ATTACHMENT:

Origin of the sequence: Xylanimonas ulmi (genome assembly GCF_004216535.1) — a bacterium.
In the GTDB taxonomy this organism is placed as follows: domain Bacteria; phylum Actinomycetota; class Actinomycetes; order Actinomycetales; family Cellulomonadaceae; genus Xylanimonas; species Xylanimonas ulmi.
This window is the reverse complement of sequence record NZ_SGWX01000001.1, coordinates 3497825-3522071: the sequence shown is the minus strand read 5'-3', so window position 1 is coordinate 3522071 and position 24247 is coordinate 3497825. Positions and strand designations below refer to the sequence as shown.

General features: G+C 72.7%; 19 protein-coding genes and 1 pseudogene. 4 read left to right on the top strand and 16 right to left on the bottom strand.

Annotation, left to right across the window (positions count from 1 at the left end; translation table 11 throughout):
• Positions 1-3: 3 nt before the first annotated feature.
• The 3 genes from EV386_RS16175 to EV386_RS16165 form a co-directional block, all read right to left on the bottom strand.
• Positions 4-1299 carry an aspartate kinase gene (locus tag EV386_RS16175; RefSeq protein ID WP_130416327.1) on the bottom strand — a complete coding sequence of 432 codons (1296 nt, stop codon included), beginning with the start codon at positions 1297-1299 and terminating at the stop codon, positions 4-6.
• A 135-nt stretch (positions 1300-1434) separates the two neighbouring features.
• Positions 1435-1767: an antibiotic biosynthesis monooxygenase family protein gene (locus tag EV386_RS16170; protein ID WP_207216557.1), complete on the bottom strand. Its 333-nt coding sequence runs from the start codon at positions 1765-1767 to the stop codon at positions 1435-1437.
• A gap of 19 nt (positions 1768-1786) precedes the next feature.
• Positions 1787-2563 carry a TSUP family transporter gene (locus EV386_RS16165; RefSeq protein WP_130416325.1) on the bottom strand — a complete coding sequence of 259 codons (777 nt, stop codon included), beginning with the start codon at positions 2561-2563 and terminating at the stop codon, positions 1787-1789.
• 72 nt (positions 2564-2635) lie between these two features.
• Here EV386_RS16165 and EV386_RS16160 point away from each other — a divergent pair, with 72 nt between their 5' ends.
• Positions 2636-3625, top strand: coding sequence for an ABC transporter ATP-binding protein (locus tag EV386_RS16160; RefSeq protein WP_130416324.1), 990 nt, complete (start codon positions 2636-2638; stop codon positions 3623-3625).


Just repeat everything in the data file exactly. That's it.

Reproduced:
Origin of the sequence: Xylanimonas ulmi (genome assembly GCF_004216535.1) — a bacterium.
In the GTDB taxonomy this organism is placed as follows: domain Bacteria; phylum Actinomycetota; class Actinomycetes; order Actinomycetales; family Cellulomonadaceae; genus Xylanimonas; species Xylanimonas ulmi.
This window is the reverse complement of sequence record NZ_SGWX01000001.1, coordinates 3497825-3522071: the sequence shown is the minus strand read 5'-3', so window position 1 is coordinate 3522071 and position 24247 is coordinate 3497825. Positions and strand designations below refer to the sequence as shown.

General features: G+C 72.7%; 19 protein-coding genes and 1 pseudogene. 4 read left to right on the top strand and 16 right to left on the bottom strand.

Annotation, left to right across the window (positions count from 1 at the left end; translation table 11 throughout):
• Positions 1-3: 3 nt before the first annotated feature.
• The 3 genes from EV386_RS16175 to EV386_RS16165 form a co-directional block, all read right to left on the bottom strand.
• Positions 4-1299 carry an aspartate kinase gene (locus tag EV386_RS16175; RefSeq protein ID WP_130416327.1) on the bottom strand — a complete coding sequence of 432 codons (1296 nt, stop codon included), beginning with the start codon at positions 1297-1299 and terminating at the stop codon, positions 4-6.
• A 135-nt stretch (positions 1300-1434) separates the two neighbouring features.
• Positions 1435-1767: an antibiotic biosynthesis monooxygenase family protein gene (locus tag EV386_RS16170; protein ID WP_207216557.1), complete on the bottom strand. Its 333-nt coding sequence runs from the start codon at positions 1765-1767 to the stop codon at positions 1435-1437.
• A gap of 19 nt (positions 1768-1786) precedes the next feature.
• Positions 1787-2563 carry a TSUP family transporter gene (locus EV386_RS16165; RefSeq protein WP_130416325.1) on the bottom strand — a complete coding sequence of 259 codons (777 nt, stop codon included), beginning with the start codon at positions 2561-2563 and terminating at the stop codon, positions 1787-1789.
• 72 nt (positions 2564-2635) lie between these two features.
• Here EV386_RS16165 and EV386_RS16160 point away from each other — a divergent pair, with 72 nt between their 5' ends.
• Positions 2636-3625, top strand: coding sequence for an ABC transporter ATP-binding protein (locus tag EV386_RS16160; RefSeq protein WP_130416324.1), 990 nt, complete (start codon positions 2636-2638; stop codon positions 3623-3625).